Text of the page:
Virtualization: Virtualization: 10 Signs a Multi-Hypervisor Strategy Is the Best Move

By Chris Preimesberger  |  Posted 2012-05-03 Print this article Print
Early Movers

Early Movers

You were an early and aggressive adopter of virtual infrastructure.
As companies bring their assets together under a common virtualized framework, traditional roles and responsibilities are morphing as departmental silos merge. With the accelerating trend of more intelligence and management being handled at the hypervisor layer, the roles of the virtualization administrator and storage administrator are converging, with more of the provisioning, data protection and performance optimization being done by the virtualization admin. The common industry practice of standardizing on one hypervisor platform in an IT organization is giving way to widespread adoption of a multi-hypervisor strategy. As a result of pricing pressures, platform maturity and a desire to avoid vendor lock-in, IT organizations will aggressively pursue a multi-hypervisor strategy. The additional complexity this presents will drive the adoption of solutions that help IT orchestrate and manage efficiently and derive value, regardless of the hypervisor it's running. This is because simplicity often comes with a big price tag associated with lock-in, lack of leverage in vendor negotiations and the inability to deploy best-of-breed solutions to support business needs. As server consolidation initiatives mature and virtual infrastructure projects expand, many CIOs are finding that a one-size-fits-all approach to server virtualization is simply not the right approach. Our main resource for this slide show is Lynn LeBlanc, CEO and founder of HotLink Corp., who has more than 25 years of enterprise software and technology experience at both Fortune 500 companies and Silicon Valley startups. Here are LeBlanc's 10 signs that your enterprise should evaluate a multi-hypervisor strategy.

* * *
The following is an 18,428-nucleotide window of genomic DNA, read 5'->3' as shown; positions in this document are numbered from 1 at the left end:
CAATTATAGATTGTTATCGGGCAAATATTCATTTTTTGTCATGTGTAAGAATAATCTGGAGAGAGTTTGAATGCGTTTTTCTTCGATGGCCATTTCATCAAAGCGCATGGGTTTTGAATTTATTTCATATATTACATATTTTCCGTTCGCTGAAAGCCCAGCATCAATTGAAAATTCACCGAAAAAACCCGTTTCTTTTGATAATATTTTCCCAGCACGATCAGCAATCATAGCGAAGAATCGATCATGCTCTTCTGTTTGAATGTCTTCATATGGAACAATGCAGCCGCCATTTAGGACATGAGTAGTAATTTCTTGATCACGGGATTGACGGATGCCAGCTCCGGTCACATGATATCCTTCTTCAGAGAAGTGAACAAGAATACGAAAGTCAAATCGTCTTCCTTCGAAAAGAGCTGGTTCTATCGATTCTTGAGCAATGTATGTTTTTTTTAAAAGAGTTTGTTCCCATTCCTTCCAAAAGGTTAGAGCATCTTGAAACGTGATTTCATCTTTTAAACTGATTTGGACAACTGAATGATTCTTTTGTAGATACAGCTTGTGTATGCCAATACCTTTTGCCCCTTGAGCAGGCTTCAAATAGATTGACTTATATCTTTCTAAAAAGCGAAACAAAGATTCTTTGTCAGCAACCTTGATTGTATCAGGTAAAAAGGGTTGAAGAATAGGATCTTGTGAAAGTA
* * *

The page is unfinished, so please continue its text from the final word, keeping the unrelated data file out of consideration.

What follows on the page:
Chris Preimesberger Chris Preimesberger was named Editor-in-Chief of Features & Analysis at eWEEK in November 2011. Previously he served eWEEK as Senior Writer, covering a range of IT sectors that include data center systems, cloud computing, storage, virtualization, green IT, e-discovery and IT governance. His blog, Storage Station, is considered a go-to information source. Chris won a national Folio Award for magazine writing in November 2011 for a cover story on and CEO-founder Marc Benioff, and he has served as a judge for the SIIA Codie Awards since 2005. In previous IT journalism, Chris was a founding editor of both IT Manager's Journal and and was managing editor of Software Development magazine. His diverse resume also includes: sportswriter for the Los Angeles Daily News, covering NCAA and NBA basketball, television critic for the Palo Alto Times Tribune, and Sports Information Director at Stanford University. He has served as a correspondent for The Associated Press, covering Stanford and NCAA tournament basketball, since 1983. He has covered a number of major events, including the 1984 Democratic National Convention, a Presidential press conference at the White House in 1993, the Emmy Awards (three times), two Rose Bowls, the Fiesta Bowl, several NCAA men's and women's basketball tournaments, a Formula One Grand Prix auto race, a heavyweight boxing championship bout (Ali vs. Spinks, 1978), and the 1985 Super Bowl. A 1975 graduate of Pepperdine University in Malibu, Calif., Chris has won more than a dozen regional and national awards for his work. He and his wife, Rebecca, have four children and reside in Redwood City, Calif.Follow on Twitter: editingwhiz

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